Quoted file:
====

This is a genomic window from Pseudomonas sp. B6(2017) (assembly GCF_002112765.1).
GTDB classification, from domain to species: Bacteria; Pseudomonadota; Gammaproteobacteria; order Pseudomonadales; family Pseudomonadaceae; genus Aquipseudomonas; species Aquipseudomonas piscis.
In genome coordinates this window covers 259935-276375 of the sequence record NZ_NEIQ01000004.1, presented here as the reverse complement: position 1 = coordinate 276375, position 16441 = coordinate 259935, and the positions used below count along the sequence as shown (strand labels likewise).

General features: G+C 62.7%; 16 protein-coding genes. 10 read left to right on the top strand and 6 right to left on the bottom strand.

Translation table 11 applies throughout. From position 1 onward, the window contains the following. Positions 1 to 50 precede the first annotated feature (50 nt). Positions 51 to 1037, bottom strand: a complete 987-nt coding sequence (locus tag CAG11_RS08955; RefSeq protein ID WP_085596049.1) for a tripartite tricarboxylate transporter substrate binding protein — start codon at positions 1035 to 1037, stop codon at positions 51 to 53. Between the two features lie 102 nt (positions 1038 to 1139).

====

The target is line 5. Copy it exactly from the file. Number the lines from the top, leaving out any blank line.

Translation table 11 applies throughout. From position 1 onward, the window contains the following. Positions 1 to 50 precede the first annotated feature (50 nt). Positions 51 to 1037, bottom strand: a complete 987-nt coding sequence (locus tag CAG11_RS08955; RefSeq protein ID WP_085596049.1) for a tripartite tricarboxylate transporter substrate binding protein — start codon at positions 1035 to 1037, stop codon at positions 51 to 53. Between the two features lie 102 nt (positions 1038 to 1139).